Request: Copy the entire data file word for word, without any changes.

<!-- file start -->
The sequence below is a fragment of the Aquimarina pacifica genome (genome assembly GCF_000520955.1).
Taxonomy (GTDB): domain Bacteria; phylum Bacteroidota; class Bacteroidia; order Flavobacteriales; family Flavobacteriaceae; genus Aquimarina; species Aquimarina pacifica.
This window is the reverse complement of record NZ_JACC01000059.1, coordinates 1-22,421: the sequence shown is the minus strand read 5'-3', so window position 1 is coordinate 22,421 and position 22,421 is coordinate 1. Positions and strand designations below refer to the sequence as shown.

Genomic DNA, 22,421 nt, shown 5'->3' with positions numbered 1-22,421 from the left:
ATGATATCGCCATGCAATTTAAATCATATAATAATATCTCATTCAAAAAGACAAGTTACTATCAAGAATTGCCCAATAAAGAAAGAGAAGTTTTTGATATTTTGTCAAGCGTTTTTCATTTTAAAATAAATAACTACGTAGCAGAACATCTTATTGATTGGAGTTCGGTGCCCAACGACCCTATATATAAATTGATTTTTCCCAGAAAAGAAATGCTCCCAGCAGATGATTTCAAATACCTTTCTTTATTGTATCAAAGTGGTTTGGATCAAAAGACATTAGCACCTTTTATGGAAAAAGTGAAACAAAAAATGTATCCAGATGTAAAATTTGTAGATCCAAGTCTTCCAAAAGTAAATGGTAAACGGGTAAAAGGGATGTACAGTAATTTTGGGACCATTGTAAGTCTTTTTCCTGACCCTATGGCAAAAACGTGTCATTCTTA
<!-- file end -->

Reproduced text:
The sequence below is a fragment of the Aquimarina pacifica genome (genome assembly GCF_000520955.1).
Taxonomy (GTDB): domain Bacteria; phylum Bacteroidota; class Bacteroidia; order Flavobacteriales; family Flavobacteriaceae; genus Aquimarina; species Aquimarina pacifica.
This window is the reverse complement of record NZ_JACC01000059.1, coordinates 1-22,421: the sequence shown is the minus strand read 5'-3', so window position 1 is coordinate 22,421 and position 22,421 is coordinate 1. Positions and strand designations below refer to the sequence as shown.

Genomic DNA, 22,421 nt, shown 5'->3' with positions numbered 1-22,421 from the left:
ATGATATCGCCATGCAATTTAAATCATATAATAATATCTCATTCAAAAAGACAAGTTACTATCAAGAATTGCCCAATAAAGAAAGAGAAGTTTTTGATATTTTGTCAAGCGTTTTTCATTTTAAAATAAATAACTACGTAGCAGAACATCTTATTGATTGGAGTTCGGTGCCCAACGACCCTATATATAAATTGATTTTTCCCAGAAAAGAAATGCTCCCAGCAGATGATTTCAAATACCTTTCTTTATTGTATCAAAGTGGTTTGGATCAAAAGACATTAGCACCTTTTATGGAAAAAGTGAAACAAAAAATGTATCCAGATGTAAAATTTGTAGATCCAAGTCTTCCAAAAGTAAATGGTAAACGGGTAAAAGGGATGTACAGTAATTTTGGGACCATTGTAAGTCTTTTTCCTGACCCTATGGCAAAAACGTGTCATTCTTA